John Timpane: Mammoth decision
Japanese and American scientists say they may soon clone a woolly mammoth - the huge, hairy cousin of the elephant that went extinct about 10,000 years ago. They say they may be as few as five years away.
John Timpane: Mammoth decision
Japanese and American scientists say they may soon clone a woolly mammoth — the huge, hairy cousin of the elephant that went extinct about 10,000 years ago. They say they may be as few as five years away.
About a decade ago, I wrote a few editorials against the idea. I hereby reverse myself. I’m still uneasy and fretful and skeptical, but my argument now is pragmatic:
OK, we are going to do this. It will come. As our methods improve, we may well revivify many extinct species. Since it won’t stop, let’s think about how we go about this.
Let’s call the first reconstituted mammoth some unisex name. Manny. (Could be Manfred or Manuela.)
Use the same ethics and safeguards you’d use with any other animal. Manny’s not going to know the backstory, the debate, the tsoris. From the moment those long-lashed eyes open, Manny’s going to be Manny — an intelligent, planning, feeling being. Treat him or her as such.
Problems are likely. Cloning a higher animal is complicated. Right now, cloning cattle has about a 30 percent success rate — and that’s good. The only extinct mammal so far cloned — a Pyrenean ibex born in 2009 — died from lung defects soon after birth.
There could well be gaps or errors in the reconstituted DNA. Some won’t mean anything — and some could be catastrophic. Ted Daeschler, associate curator of vertebrate zoology at the Academy of Natural Sciences, says, “The problem with ancient DNA is that, no matter how good a shape it’s in, there’s degradation, and you have to piece it together, assemble the puzzle and do it exactly right.”
So, at the first sign of monstrosity, agony, or needless indignity, end the experiment.
Manny won’t know our world — and neither will the Manny immune system. It may stand up to antigens that weren’t around 10,000 years ago, and it may not. Manny will have illnesses — it’s part of life in the wild. But if lethal immunity issues arise, and Manny starts fading, do your best to ease passage.
(Here’s an enigma: If Manny gets sick, do you give him/her modern medicine? Or let nature take — or retake — its course? To what extent do you help Manny without falsifying the experiment?)
Have a home for Manny. Do these scientists have somewhere to put him/her should they succeed? Not in a zoo. You need a place so Manny can be Manny — roam and eat and see what’s up. Where’s that going to be? Someplace north, I figure — that long hair’s not for the Caribbean.
Rigidly regulate public access, at least at first. It’ll allow Manny to have a life. You’ll probably learn more. Plus Manny won’t have to fight for rights to his/her autobiography, royalty points, etc.
Seriously, the world will want to see photos and videos. And the world should see them. But surely the experiment is to see how an un-extinct mammal lives, not how it reacts to paparazzi.
Make more Mannies. Revitalizing one member of a higher species pretty much commits you to more, until the species gets going on its own. Mammoths were gregarious, intelligent, social animals. Like their cousins the elephants, they sought and needed their own, for sustenance, companionship, conjugality, protection, play, and comfort. It would be cruel to make only one, to condemn a soul like that to endless solitude.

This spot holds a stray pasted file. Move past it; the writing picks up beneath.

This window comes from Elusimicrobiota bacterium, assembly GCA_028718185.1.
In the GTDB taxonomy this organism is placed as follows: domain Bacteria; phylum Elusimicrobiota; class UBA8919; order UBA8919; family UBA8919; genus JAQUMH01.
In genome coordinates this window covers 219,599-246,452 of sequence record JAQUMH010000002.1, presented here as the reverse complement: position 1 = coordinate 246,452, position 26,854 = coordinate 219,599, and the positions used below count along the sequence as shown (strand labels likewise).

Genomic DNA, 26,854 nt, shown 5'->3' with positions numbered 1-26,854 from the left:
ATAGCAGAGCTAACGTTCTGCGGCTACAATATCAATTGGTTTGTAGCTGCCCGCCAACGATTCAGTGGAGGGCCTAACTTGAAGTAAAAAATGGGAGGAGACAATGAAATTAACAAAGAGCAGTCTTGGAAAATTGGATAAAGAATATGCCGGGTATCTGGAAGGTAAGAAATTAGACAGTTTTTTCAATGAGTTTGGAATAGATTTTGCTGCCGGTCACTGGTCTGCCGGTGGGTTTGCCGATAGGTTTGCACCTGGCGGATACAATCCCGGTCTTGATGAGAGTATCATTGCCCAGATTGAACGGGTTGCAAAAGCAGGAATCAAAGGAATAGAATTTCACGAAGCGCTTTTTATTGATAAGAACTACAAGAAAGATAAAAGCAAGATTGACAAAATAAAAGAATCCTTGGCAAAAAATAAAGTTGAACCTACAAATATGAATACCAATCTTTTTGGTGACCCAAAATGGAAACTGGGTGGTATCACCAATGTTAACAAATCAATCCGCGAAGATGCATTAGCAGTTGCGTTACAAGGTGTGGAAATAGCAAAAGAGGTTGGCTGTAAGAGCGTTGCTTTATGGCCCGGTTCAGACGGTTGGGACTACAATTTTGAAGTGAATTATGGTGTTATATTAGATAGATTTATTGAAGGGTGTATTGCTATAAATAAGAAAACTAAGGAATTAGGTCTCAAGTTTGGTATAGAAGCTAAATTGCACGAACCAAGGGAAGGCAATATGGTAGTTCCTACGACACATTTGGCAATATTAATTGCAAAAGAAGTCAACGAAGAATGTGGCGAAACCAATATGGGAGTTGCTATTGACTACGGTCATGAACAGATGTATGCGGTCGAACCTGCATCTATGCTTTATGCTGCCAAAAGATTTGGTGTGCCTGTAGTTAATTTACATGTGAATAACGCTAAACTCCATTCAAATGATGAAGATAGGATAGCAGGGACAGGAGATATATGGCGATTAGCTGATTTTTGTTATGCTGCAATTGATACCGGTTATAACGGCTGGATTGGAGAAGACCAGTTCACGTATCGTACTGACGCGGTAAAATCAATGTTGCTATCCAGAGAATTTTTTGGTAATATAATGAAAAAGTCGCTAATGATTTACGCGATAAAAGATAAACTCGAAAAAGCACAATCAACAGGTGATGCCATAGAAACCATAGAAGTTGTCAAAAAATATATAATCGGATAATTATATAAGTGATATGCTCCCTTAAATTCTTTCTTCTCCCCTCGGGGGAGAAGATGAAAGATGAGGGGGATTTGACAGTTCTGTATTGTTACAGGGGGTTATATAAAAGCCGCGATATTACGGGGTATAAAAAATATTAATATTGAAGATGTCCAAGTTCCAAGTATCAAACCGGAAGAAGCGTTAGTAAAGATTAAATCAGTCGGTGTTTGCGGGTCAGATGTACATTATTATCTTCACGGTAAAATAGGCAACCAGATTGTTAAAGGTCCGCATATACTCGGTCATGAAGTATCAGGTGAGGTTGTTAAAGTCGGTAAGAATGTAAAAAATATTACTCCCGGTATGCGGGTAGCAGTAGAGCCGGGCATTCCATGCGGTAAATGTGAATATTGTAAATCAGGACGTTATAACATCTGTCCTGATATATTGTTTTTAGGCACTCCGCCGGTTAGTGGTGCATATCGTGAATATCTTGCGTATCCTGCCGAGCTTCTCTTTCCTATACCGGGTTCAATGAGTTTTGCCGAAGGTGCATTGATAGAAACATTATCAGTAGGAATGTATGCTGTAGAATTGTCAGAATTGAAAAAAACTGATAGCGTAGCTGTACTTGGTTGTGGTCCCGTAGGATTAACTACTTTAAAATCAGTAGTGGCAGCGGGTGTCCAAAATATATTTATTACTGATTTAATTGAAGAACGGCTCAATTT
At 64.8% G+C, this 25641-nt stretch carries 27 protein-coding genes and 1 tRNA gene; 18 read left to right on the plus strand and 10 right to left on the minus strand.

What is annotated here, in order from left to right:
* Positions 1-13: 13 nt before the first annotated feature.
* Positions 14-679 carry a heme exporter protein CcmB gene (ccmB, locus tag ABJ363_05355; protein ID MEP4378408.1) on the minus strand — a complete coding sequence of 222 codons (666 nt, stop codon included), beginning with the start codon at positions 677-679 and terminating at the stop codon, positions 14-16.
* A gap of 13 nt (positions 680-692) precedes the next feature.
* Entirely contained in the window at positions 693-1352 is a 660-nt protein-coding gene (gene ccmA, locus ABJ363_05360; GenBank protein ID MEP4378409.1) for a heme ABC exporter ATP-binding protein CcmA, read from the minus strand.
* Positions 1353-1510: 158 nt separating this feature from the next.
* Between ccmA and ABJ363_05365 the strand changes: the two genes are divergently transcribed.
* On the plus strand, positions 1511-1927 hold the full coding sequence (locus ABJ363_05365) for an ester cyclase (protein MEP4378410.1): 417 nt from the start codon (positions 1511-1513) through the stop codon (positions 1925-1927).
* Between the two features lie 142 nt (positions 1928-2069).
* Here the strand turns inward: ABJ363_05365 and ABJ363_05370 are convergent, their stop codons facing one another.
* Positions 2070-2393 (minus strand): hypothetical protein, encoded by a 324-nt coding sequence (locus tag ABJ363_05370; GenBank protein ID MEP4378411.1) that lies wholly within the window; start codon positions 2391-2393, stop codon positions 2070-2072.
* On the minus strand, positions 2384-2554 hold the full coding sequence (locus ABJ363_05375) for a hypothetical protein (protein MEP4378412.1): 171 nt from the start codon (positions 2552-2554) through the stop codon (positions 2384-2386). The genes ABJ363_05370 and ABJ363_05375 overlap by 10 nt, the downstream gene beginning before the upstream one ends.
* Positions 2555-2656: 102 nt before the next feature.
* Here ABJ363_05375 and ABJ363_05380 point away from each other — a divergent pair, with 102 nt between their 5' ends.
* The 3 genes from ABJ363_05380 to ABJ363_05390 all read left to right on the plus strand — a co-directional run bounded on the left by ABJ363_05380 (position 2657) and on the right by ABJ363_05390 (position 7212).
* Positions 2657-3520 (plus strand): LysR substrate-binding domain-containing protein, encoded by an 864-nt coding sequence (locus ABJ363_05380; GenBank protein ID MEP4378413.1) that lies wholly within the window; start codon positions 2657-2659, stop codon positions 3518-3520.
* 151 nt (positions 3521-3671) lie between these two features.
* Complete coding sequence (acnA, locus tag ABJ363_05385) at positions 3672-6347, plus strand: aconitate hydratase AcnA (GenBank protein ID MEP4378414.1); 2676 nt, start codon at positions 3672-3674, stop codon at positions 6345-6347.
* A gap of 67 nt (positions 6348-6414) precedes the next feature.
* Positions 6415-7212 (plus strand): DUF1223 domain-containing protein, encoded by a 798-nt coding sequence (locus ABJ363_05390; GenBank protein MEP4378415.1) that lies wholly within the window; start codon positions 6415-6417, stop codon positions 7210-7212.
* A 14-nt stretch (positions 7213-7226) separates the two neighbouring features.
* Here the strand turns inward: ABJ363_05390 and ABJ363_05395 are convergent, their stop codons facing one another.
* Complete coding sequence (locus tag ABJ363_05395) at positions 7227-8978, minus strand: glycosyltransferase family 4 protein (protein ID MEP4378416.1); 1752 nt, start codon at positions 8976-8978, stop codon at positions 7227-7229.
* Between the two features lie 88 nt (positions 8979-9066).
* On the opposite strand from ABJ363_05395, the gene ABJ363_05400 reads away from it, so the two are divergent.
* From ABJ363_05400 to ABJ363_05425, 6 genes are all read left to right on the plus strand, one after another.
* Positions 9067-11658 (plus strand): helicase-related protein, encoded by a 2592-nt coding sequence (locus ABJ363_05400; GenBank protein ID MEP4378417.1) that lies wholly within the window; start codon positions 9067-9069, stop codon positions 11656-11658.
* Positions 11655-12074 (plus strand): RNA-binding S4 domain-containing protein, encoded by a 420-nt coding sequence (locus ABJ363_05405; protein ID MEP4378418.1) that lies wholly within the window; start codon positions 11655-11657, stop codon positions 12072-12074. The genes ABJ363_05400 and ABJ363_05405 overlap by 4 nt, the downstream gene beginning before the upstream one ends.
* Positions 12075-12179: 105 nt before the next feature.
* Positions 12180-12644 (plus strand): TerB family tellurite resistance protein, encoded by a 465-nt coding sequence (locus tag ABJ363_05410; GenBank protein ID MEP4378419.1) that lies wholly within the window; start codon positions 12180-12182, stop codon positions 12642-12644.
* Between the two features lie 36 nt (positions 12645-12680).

Go for genetic diversity. Not only are you obligated to make more — but also you should use samples from as large a number of frozen mammoths as possible, for as wide a genetic diversity as you can get. You don’t want to create a “genetic bottleneck,” such as happened to the cheetah. Diversity and variety make for strong species.
Variety shouldn’t be hard to get, once we get better at this: Estimates for the number of frozen mammoths on Earth run as high as 10 million to 50 million.
Create an international regulatory agency to head off abuse. The European Union and the United States have good ones, working pretty well, all cards in. But we need one for the world — to keep nut jobs from cloning a Neanderthal, the breed too far.
That goes for commercial abuse, too. Listen, there’s going to be re-zoos, all sorts of re-zoos. They’ll make money, too. I’d pay good cash to see a sabertooth cat, Irish elk, dire wolf, Tasmanian tiger, or dodo. (Daeschler says, “It’s almost certain” that once we master this fearsomely complex science, somebody’ll try to bring back the flightless, hapless fowl.) But beware the Jurassic Park effect — where something utterly beautiful turns into trash because it’s poorly planned or heartless. Have laws and rules identifying better and best practices.
Too often, we as a species have used our greatest gifts to foul our own nests. Revivifying extinct species, as an act, is morally neutral and esthetically and intellectually enthralling — but someone will probably do something bad with it someday.
But beware the “mad scientist” stereotype. These are baby steps right now. Abuse is far, far down the road. With Manny? Not if we exercise our greatest gifts: foresight, compassion, and the knowledge that wherever life goes, we go, too.
John Timpane is the Inquirer’s media editor/writerContact John Timpane at 215-854-4406, firstname.lastname@example.org or twitter.com/jtimpane.